This paper examines the macroeconomic implications of rising government debt in Canada and the short-run costs and long-run benefits of stemming the rise.

The discussion begins with an evaluation of the long-run consequences of increasing government indebtedness, first based on the simple arithmetic of the government's long-run budget constraint, and then based on simulations of the Bank of Canada's main model of the Canadian economy, which incorporates several channels through which government debt may affect real economic activity. The principal conclusion is that the main economic cost of higher government debt is a lower sustainable level of domestic consumption.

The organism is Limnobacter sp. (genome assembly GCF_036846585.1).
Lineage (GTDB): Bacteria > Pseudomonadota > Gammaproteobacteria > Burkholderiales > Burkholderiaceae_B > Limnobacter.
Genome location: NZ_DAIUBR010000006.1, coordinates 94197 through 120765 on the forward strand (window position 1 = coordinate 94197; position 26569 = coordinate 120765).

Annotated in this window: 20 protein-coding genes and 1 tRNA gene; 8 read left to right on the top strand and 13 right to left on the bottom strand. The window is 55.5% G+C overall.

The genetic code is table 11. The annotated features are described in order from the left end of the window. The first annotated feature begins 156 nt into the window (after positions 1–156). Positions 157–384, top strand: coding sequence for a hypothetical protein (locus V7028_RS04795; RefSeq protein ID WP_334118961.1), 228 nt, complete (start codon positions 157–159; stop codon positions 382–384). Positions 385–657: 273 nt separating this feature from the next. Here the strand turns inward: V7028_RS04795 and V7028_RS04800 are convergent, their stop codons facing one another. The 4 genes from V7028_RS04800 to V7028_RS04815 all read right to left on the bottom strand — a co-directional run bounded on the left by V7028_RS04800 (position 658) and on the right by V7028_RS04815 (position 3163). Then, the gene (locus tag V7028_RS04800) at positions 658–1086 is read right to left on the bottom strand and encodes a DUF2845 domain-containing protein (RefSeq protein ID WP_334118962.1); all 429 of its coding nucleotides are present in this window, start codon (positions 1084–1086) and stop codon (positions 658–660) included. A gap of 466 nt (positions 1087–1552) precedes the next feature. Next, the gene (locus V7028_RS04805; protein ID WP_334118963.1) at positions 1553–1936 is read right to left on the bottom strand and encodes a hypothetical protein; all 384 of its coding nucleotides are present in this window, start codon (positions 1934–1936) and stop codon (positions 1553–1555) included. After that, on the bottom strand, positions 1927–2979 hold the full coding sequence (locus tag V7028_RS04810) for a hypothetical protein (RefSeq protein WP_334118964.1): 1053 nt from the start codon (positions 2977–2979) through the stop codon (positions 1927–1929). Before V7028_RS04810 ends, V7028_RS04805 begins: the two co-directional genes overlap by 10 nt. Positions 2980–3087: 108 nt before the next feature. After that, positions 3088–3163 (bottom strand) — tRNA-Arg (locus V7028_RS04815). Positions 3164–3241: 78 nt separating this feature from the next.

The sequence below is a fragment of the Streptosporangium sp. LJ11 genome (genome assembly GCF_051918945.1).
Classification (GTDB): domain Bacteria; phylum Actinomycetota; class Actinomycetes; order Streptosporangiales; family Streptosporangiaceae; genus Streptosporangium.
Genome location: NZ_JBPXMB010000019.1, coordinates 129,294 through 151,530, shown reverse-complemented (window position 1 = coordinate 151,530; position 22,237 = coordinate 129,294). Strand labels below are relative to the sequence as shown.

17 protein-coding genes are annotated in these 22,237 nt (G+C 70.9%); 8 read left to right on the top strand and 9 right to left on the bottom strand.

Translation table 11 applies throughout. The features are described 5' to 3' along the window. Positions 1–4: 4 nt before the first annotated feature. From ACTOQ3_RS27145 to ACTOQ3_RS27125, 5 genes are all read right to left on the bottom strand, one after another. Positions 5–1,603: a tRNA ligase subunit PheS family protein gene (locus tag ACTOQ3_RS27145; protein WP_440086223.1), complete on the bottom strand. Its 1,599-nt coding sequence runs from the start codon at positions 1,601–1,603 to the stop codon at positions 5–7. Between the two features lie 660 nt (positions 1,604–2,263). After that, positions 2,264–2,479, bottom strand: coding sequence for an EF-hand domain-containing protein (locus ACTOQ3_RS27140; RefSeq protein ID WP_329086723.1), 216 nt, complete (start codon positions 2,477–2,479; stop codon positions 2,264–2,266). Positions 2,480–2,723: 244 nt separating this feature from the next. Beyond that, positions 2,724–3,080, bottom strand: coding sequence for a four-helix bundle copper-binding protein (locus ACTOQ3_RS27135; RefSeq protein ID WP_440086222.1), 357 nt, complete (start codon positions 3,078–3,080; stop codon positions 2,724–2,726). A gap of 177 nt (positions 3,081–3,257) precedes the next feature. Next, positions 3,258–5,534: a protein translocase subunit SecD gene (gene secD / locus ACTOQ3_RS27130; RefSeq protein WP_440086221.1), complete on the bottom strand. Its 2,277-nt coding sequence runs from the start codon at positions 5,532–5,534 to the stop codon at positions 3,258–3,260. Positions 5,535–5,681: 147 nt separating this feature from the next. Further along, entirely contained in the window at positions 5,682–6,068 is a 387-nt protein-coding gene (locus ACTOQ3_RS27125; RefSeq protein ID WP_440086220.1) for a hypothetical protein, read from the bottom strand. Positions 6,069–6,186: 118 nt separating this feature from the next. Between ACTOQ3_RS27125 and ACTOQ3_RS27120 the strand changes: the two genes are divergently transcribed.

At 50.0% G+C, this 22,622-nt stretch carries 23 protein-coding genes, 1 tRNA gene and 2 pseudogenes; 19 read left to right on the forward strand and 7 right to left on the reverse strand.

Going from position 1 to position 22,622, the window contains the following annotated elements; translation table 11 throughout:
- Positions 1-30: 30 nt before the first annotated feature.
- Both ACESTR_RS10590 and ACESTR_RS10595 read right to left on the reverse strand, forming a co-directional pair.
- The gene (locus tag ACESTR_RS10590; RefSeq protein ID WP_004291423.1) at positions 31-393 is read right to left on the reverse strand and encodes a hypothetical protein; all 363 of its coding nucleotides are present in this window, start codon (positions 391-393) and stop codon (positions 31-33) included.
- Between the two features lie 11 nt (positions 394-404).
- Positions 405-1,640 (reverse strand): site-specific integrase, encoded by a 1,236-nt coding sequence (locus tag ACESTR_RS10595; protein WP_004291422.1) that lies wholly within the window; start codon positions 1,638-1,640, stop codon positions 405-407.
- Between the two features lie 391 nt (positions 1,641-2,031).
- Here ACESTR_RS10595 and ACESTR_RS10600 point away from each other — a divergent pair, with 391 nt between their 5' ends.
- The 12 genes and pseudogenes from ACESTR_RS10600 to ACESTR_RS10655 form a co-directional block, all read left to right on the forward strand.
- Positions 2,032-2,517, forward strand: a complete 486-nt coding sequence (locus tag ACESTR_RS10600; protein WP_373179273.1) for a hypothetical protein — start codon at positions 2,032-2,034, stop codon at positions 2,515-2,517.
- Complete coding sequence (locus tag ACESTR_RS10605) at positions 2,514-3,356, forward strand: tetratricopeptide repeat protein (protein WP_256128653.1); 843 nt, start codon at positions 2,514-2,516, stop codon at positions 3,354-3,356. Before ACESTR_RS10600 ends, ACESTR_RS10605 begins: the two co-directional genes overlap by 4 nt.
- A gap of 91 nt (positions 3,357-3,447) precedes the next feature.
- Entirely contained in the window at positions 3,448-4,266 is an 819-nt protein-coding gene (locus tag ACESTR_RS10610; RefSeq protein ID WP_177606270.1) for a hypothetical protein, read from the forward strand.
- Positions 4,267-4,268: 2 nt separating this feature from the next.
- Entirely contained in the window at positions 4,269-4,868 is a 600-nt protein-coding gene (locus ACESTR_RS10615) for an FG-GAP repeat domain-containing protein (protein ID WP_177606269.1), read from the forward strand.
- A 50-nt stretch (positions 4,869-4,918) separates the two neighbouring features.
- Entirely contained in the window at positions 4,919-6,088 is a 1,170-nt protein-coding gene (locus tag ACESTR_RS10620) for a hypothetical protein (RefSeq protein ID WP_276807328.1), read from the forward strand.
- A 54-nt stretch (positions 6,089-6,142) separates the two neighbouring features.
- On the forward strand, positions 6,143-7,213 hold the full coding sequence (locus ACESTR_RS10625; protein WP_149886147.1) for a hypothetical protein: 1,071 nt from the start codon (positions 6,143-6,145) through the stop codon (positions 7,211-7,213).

Simulations with the full dynamic model highlight the trade-off of short-run loss for long-run gain presented by deficit reduction. There are important short-run costs of stemming a rise in debt. However, the results of this paper show that substantial net gains are obtained from doing so, since the present value of the permanent long-term gains in consumption far outweigh these short-term costs. The simulations also suggest that a fiscal contraction would require an easing of monetary conditions relative to what they would have otherwise been to maintain an inflation target.